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About The Author


Ray Routhier

Portland Press Herald staff writer Ray Routhier will try anything. Once. During 20 years at the Press Herald he’s been equally attracted to stories that are unusually quirky and seemingly mundane. He’s taken rides on garbage trucks, sought out the mother of two rock stars, dug clams, raked blueberries, and spent time with the family of bedridden man who finds strength in music. Nothing too dangerous mind you, just adventurous enough to find the stories of real Mainers doing real cool things.

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Posted: May 22, 2014

Ray LaMontagne: Man of Maine, or not?

Written by: Ray Routhier
Courtesy photo

Courtesy photo

Sometimes in magazine stories it sounds like Ray LaMontagne is from Maine, sometimes it sounds like he’s not. Here are the basics that tie LaMontagne to the Pine Tree State. The information comes mostly from an interview LaMontagne gave the Press Herald in 2004.

BORN: In New Hampshire. His father and mother split up early in his life, and his mother and her six children lived in a variety of places around the country. They were without a permanent home and sometimes lived in cars and tents over the years.

RAISED: By his teen years, LaMontagne was living in Maine. He lived in the small towns of Buckfield and Turner, north of Lewiston. After high school he got a job in a Lewiston shoe factory.

He told the Press Herald that one day his clock radio woke him for work at 4 a.m. with a Stephen Stills song called “Treetop Flyer.” He didn’t go to work.

He went instead to a music store and realized then he wanted to make music his life’s work.

STUDIED: LaMontagne taught himself to play guitar after high school. He also took music classes at the University of Maine at Augusta, which is known for its jazz program.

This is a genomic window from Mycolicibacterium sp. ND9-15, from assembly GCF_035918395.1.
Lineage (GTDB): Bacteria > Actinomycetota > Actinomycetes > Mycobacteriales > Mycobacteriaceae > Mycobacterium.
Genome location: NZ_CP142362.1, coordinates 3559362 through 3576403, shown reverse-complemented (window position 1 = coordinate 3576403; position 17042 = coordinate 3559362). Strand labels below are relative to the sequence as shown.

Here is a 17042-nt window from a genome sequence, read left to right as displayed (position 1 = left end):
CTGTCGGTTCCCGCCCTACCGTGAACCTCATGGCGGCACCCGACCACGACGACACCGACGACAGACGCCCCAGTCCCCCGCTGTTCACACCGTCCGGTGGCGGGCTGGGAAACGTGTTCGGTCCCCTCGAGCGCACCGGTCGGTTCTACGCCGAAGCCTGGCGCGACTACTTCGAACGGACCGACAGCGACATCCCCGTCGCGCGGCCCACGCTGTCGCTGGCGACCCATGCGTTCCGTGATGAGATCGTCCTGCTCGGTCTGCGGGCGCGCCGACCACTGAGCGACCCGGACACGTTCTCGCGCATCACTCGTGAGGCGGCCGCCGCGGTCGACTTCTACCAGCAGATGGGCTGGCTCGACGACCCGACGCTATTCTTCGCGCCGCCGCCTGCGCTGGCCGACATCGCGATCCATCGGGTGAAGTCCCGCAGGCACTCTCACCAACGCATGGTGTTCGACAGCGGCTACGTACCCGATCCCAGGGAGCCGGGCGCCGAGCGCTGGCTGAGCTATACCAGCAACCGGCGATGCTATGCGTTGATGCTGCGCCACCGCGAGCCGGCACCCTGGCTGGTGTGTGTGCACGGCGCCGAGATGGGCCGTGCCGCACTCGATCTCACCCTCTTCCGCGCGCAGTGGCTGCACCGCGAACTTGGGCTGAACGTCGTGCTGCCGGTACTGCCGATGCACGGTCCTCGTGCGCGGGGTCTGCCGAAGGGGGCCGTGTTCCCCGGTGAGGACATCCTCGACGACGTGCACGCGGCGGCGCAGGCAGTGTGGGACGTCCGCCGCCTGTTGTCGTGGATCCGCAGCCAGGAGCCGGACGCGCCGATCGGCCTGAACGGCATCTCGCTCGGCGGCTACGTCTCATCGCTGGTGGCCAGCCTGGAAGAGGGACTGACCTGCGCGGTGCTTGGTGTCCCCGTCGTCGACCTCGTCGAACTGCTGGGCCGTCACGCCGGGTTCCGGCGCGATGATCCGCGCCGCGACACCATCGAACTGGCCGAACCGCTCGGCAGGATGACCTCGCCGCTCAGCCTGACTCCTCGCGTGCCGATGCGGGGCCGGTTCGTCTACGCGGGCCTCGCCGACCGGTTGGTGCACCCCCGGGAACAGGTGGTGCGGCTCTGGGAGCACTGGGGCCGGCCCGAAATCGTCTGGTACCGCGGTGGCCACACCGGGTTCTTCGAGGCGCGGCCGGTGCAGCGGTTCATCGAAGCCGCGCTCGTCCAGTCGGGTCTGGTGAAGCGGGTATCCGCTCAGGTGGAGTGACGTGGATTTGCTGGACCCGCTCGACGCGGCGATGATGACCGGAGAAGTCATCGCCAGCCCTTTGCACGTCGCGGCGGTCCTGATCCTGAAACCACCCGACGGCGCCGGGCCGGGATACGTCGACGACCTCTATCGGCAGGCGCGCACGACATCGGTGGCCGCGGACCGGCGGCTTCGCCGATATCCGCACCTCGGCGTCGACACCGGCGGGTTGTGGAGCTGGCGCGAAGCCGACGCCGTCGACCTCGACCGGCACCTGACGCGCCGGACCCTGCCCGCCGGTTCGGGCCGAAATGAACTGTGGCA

PLAYED: While working construction jobs, LaMontagne played gigs in Portland and around Maine between 1999 and 2003, including at the Old Port Festival, the Maine Festival and the St. Lawrence Arts Center. For much of that time he lived with his wife and two sons, Sebastian and Tobias, in a rustic cabin in Sumner, also north of Lewiston.

MADE IT: He was still living in Maine when he signed with RCA in 2003. He soon bought a Victorian home in Wilton, a classic New England small town near Farmington, known as the home of Bass Shoe. He was still living there when his debut album was released and he started his first big tour in late 2004.

In 2009, the Republican newspaper of Springfield, Massachusetts reported that LaMontagne and his wife bought a home on 103 acres in rural Ashfield, near Greenfield, Massachusetts, for a little more than $1 million.


WHEN: 7:30 p.m. Tuesday
WHERE: Cumberland County Civic Center, One Civic Center Square, Portland
HOW MUCH: $40 to $50

Face the Music: Remembering when Ray LaMontagne inspired awe and not frustration

As long as LaMontagne still makes music I like, I’ll keep listening. But man alive, the 15 minutes it would have taken to talk to us would have gone a long way in showing us that he remembers where it all started.

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